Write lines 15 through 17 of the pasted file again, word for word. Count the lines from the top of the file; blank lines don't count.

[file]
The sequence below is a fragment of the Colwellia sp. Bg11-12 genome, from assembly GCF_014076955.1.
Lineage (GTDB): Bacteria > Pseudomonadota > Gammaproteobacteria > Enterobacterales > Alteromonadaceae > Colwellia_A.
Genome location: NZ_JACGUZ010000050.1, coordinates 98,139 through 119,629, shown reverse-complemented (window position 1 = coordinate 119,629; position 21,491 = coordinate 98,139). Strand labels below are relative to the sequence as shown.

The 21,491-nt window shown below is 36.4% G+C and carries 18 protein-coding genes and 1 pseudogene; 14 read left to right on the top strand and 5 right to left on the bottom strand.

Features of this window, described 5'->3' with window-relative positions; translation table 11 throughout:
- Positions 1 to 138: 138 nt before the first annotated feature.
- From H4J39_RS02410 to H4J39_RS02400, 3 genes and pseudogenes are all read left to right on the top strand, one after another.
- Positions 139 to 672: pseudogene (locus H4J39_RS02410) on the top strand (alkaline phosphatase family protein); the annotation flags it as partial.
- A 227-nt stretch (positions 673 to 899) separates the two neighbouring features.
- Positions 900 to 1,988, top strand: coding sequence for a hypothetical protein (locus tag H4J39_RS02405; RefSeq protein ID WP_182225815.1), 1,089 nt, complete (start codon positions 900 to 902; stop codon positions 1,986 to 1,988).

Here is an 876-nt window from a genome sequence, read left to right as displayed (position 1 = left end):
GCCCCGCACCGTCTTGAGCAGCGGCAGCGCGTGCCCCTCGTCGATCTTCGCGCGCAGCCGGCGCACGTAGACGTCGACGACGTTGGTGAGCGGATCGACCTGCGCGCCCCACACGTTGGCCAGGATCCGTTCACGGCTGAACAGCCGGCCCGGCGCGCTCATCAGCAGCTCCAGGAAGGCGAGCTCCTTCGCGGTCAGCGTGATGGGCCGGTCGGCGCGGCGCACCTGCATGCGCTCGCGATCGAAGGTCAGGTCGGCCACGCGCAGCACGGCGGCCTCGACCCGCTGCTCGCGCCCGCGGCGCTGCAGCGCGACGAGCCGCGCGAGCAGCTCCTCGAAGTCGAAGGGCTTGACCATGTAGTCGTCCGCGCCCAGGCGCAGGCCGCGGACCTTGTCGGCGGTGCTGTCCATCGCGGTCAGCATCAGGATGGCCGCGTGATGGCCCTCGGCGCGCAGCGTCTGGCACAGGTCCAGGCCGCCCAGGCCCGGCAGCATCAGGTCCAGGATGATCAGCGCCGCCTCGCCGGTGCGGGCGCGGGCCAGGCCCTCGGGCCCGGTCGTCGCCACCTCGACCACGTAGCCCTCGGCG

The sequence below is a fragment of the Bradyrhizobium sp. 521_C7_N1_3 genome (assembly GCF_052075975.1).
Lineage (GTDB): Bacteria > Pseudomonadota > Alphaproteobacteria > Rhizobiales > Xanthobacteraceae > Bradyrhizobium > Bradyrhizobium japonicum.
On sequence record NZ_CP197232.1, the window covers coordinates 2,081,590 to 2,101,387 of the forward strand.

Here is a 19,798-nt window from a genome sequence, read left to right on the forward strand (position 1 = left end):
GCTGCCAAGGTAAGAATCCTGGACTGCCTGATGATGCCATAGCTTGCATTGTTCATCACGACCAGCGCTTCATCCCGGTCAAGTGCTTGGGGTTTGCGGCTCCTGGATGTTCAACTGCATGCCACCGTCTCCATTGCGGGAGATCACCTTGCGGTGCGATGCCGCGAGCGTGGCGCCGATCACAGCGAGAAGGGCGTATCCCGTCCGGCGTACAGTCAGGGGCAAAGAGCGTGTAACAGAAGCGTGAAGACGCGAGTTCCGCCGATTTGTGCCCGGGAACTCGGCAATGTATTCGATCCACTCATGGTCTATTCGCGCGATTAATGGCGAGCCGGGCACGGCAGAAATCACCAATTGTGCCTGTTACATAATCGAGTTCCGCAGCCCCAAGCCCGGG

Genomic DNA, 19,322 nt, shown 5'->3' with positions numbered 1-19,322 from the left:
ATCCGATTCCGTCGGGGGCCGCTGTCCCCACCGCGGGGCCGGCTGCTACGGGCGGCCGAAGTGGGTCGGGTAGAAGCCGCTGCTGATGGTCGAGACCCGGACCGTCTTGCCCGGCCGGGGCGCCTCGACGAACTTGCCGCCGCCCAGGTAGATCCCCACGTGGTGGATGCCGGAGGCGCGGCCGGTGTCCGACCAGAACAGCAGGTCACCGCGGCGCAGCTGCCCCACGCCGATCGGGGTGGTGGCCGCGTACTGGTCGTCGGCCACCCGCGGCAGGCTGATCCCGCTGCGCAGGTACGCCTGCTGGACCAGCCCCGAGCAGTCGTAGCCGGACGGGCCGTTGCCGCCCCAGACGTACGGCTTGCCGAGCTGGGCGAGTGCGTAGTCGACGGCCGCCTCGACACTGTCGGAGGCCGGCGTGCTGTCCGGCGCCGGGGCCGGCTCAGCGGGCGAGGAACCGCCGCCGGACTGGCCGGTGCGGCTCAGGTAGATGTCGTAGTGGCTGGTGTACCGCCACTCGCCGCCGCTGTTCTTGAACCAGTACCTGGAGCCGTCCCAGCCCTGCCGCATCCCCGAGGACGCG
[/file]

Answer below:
On sequence record NZ_CP197232.1, the window covers coordinates 2,081,590 to 2,101,387 of the forward strand.

Here is a 19,798-nt window from a genome sequence, read left to right on the forward strand (position 1 = left end):
GCTGCCAAGGTAAGAATCCTGGACTGCCTGATGATGCCATAGCTTGCATTGTTCATCACGACCAGCGCTTCATCCCGGTCAAGTGCTTGGGGTTTGCGGCTCCTGGATGTTCAACTGCATGCCACCGTCTCCATTGCGGGAGATCACCTTGCGGTGCGATGCCGCGAGCGTGGCGCCGATCACAGCGAGAAGGGCGTATCCCGTCCGGCGTACAGTCAGGGGCAAAGAGCGTGTAACAGAAGCGTGAAGACGCGAGTTCCGCCGATTTGTGCCCGGGAACTCGGCAATGTATTCGATCCACTCATGGTCTATTCGCGCGATTAATGGCGAGCCGGGCACGGCAGAAATCACCAATTGTGCCTGTTACATAATCGAGTTCCGCAGCCCCAAGCCCGGG